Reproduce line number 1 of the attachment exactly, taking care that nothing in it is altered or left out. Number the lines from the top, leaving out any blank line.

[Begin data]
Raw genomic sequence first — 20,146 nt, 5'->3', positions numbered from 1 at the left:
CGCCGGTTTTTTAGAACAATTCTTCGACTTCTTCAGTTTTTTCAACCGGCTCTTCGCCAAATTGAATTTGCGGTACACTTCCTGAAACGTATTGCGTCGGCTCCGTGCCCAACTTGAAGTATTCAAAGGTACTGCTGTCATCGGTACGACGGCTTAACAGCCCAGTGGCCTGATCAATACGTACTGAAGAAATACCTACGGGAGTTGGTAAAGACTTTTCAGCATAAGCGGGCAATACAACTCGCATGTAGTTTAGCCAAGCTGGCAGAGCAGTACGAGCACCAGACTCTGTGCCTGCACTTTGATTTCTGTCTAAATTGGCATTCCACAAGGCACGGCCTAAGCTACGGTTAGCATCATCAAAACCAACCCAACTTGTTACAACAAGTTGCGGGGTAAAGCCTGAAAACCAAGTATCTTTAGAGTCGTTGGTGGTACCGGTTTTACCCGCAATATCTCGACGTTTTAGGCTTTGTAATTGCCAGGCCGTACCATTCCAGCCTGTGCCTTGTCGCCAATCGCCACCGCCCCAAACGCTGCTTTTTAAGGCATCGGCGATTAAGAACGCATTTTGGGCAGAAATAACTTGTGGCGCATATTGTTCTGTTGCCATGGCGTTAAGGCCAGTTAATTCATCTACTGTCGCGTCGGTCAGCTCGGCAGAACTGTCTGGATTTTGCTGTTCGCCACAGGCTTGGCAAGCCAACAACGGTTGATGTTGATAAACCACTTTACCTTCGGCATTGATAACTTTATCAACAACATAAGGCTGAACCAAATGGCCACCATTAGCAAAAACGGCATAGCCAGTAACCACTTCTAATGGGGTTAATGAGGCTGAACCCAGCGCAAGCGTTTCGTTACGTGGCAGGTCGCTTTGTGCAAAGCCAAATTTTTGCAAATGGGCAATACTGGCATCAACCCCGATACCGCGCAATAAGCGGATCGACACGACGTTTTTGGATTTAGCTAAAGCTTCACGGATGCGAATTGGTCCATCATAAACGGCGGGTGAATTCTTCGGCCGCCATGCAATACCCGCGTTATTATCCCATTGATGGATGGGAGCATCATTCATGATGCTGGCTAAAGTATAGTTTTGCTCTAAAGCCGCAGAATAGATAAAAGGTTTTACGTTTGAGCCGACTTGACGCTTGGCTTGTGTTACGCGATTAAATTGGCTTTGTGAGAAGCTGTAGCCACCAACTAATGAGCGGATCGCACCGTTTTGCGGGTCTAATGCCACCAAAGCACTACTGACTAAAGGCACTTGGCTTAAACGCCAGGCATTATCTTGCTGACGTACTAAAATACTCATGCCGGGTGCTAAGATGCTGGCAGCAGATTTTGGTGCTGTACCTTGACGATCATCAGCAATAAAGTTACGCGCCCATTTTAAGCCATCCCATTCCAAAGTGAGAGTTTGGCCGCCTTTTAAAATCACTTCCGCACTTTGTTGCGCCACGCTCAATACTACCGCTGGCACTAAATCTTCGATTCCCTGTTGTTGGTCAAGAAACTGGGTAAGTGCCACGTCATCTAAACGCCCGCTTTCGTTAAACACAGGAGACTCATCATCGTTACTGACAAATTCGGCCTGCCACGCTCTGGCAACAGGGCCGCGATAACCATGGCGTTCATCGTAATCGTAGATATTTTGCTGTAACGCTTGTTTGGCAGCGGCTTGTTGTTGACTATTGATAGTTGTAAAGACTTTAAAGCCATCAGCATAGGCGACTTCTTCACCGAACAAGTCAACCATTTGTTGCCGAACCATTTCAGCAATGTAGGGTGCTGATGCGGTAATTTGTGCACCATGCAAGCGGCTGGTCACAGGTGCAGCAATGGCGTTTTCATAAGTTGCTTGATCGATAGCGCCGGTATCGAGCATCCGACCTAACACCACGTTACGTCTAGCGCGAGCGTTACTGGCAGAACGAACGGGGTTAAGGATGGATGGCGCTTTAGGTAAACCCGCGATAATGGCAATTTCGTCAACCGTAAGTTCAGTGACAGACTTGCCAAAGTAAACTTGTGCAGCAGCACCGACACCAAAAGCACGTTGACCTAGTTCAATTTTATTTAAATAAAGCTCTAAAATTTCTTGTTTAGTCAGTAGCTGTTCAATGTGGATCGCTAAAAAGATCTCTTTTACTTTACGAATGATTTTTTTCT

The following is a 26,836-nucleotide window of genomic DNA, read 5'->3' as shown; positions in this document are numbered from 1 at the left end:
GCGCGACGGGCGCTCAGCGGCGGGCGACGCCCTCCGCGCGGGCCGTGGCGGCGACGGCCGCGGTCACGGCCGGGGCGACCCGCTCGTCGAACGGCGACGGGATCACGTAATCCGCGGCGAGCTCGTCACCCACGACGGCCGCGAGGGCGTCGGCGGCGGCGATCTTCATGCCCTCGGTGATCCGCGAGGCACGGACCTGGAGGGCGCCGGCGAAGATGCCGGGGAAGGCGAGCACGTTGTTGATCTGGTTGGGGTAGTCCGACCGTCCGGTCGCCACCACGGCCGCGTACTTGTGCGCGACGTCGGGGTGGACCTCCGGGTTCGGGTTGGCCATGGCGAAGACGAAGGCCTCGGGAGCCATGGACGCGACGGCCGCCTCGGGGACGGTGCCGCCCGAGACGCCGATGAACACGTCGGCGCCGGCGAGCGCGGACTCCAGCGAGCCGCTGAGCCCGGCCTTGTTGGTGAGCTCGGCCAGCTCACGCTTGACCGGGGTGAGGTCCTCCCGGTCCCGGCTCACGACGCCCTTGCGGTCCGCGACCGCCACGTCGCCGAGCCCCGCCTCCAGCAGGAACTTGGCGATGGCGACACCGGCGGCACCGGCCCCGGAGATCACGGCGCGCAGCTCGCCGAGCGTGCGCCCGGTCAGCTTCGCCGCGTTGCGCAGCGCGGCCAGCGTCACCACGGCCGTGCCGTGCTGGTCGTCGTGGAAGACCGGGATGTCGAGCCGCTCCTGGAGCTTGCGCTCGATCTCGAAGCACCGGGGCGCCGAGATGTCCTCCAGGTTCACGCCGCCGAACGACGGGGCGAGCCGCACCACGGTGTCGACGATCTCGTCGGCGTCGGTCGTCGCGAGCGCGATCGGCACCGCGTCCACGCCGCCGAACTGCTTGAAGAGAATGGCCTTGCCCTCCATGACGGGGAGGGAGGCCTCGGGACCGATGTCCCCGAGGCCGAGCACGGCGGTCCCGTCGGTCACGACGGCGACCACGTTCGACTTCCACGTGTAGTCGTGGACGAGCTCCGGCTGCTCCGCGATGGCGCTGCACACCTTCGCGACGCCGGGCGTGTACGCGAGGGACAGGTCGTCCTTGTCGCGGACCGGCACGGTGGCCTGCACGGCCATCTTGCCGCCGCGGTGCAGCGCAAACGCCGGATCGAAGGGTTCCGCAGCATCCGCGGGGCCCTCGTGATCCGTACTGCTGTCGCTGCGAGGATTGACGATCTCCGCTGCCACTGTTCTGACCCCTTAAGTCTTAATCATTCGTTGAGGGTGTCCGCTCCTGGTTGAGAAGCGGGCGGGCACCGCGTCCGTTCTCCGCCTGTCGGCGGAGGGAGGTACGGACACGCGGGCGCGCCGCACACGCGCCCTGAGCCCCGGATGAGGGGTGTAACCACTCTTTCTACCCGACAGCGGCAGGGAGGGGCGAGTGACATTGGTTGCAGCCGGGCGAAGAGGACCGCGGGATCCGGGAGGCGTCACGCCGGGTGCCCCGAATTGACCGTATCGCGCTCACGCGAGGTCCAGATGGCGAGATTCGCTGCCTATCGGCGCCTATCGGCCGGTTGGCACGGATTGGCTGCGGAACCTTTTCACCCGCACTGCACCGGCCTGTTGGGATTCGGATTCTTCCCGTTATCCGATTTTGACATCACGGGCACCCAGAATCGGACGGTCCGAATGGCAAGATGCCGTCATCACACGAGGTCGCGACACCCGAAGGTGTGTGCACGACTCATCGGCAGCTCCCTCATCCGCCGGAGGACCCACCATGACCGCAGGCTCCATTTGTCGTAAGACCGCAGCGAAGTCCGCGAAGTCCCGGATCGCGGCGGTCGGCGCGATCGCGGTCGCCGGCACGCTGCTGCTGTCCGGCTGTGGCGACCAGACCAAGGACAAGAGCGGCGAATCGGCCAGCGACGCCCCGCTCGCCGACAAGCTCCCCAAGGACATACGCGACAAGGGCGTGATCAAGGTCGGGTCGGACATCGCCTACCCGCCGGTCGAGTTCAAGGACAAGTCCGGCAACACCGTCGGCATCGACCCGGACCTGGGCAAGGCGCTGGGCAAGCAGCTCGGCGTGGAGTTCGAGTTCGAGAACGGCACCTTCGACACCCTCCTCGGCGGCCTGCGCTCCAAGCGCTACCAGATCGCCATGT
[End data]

Raw genomic sequence first — 20,146 nt, 5'->3', positions numbered from 1 at the left: